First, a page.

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This Demo Do-Over Would Excise 6-11 and 80+ Panelists.

Two months ago, Dan Mason wrote an open letter to Nielsen suggesting it rethink how it carves up the audience demographically. Riffing on that theme, Research Director is calling for a “Demo Do-Over” at the ratings giant. But while the former head of CBS Radio called for a realignment that would “give advertisers a more defined target” and “reflect a realistic change in who uses radio in 2023,” Research Director is more focused on funneling sample from little used demos to the ones that advertisers actually care about.

That starts by ditching the Persons 6-11 demo in PPM markets. When Nielsen expanded the sample to include tweens at the start of PPM some 15 years ago, radio scratched its head. It was for television, the industry was told, and for Disney, which at the time had a stable of Radio Disney affiliates.

“In reality, all it does is flood the sample with useless participants. Has anyone ever gotten an avail from 6-11-year-olds? Does anyone get bonused on their 6+ ratings? This demo is not surveyed in diary markets and that seems to have worked out nicely,” says Steve Allan, Programming Research Consultant at Research Director. “Let’s take that sample and plow it back into demos that actually matter to broadcasters.”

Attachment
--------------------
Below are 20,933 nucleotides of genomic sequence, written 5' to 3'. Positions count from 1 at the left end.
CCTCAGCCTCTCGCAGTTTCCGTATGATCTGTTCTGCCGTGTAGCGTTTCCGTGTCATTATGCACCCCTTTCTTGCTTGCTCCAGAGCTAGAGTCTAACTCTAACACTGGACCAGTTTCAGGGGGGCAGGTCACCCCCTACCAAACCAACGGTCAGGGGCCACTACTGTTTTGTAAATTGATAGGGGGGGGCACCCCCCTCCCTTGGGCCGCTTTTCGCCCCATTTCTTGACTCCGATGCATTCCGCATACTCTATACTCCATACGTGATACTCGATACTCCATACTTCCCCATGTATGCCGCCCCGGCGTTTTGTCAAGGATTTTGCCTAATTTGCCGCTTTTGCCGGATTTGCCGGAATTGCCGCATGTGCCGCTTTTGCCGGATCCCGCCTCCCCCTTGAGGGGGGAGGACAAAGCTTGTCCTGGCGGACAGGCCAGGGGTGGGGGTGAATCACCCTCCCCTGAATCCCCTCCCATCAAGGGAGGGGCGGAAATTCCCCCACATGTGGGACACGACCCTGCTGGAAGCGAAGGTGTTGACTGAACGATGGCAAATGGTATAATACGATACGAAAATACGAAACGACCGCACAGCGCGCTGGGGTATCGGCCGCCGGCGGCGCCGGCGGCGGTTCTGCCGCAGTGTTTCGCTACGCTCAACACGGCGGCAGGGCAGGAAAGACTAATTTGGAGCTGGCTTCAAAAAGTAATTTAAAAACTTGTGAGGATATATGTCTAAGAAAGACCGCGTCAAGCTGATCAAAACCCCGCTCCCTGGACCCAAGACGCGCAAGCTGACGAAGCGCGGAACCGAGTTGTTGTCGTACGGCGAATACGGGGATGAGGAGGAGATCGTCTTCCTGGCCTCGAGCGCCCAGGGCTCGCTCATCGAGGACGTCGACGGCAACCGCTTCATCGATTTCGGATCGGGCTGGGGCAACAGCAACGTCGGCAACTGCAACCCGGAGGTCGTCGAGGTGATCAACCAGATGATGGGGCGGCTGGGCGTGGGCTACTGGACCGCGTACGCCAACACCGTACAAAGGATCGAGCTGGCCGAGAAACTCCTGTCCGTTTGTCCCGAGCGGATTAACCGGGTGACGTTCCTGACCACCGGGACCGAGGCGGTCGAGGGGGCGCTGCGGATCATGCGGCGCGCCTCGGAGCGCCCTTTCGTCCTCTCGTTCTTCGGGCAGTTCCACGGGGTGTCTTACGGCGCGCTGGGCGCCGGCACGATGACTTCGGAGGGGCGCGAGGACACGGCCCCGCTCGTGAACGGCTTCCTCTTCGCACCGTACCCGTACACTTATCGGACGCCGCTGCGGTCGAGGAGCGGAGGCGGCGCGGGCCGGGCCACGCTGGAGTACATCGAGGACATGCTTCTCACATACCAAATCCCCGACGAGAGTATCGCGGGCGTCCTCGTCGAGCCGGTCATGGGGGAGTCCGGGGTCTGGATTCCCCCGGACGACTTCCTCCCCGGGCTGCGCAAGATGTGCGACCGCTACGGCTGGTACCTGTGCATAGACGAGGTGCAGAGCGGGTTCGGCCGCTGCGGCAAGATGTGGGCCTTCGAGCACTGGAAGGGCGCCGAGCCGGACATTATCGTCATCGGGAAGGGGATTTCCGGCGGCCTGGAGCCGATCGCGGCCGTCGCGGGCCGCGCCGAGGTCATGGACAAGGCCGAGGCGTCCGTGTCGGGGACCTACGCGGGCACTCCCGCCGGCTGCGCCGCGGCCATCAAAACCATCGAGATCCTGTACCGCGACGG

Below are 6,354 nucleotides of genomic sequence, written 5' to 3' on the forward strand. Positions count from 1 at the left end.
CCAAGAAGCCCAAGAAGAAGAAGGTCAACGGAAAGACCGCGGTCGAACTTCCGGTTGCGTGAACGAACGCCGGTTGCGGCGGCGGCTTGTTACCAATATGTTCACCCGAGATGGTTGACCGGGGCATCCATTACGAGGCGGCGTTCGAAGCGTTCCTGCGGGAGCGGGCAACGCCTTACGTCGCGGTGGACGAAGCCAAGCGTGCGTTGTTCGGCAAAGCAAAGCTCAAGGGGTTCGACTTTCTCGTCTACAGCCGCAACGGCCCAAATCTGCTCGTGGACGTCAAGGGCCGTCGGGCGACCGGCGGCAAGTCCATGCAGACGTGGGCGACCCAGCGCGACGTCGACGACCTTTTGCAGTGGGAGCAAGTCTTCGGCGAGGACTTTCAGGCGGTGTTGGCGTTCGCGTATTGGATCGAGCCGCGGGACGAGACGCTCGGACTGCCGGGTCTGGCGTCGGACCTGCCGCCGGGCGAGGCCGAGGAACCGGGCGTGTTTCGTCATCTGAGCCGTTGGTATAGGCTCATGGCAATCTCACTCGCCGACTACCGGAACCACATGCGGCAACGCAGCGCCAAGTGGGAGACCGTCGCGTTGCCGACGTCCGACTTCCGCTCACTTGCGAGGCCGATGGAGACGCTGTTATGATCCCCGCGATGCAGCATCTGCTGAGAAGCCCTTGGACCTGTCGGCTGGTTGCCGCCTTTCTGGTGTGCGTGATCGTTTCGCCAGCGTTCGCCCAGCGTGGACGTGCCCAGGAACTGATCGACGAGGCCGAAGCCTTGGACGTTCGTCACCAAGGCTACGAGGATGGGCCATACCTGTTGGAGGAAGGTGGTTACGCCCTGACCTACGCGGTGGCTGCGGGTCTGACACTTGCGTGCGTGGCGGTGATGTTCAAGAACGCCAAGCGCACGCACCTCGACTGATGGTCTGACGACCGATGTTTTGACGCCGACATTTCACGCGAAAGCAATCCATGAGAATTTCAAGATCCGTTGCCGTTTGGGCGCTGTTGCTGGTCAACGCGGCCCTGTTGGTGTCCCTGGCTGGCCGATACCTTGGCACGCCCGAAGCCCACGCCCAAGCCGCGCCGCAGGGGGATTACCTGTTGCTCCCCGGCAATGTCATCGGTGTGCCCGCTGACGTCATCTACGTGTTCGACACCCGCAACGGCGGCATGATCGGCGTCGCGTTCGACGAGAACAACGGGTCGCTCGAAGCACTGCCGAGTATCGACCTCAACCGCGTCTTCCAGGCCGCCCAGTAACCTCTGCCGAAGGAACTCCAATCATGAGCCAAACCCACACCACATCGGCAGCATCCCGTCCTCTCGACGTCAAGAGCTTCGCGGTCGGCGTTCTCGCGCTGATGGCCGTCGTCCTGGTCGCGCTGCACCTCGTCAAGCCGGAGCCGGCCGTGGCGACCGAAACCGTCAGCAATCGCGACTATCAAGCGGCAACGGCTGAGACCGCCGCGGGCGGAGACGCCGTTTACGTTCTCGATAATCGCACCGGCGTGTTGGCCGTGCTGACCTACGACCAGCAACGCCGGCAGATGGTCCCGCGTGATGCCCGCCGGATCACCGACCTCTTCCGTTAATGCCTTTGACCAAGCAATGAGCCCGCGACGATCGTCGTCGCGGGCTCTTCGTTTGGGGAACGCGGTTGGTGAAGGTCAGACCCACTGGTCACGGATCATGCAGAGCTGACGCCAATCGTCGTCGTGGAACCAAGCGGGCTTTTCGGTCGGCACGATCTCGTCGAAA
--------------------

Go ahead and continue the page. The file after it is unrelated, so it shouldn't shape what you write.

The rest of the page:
And while we’re at it, how about lopping off some demos at the other end of the spectrum? Research Director would like to see any panelists who are above the age of 80 removed from the panel. “This is not a demographic advertisers covet,” it says in the blog post. “We see too many clients with meter keepers in their 80s and 90s. Sure, they are often heavy radio users, but they also skew a station’s median age.”

Insufficient sample sizes have long been radio’s biggest complaint about Nielsen ratings. “Eliminating useless demo cells” and redirecting Nielsen recruitment efforts to beef up the demos advertisers care about “can make the overall sample stronger and more consistent,” Allan reasons.

While Nielsen measures media consumption above the 55+ segment, it’s not an audience advertisers are lining up to buy. Yet older Americans have massive spending power. According to the AARP “Longevity Economy Outlook” report, consumers aged 50 and up contribute $8.3tn each year in economic activity to the US economy. In fact, if Americans aged 50+ were their own country, they’d be the third-largest economy in the world, according to WARC.

And that was one of the main arguments espoused by Mason in his LinkedIn post. Under the Mason Doctrine, 18-49 would downsize to 20-40 and 25-54 would age up to 41-64. That way, the demographic cliff that currently ends at age 54 would shift to 64, thereby adding a slew of core radio listeners.

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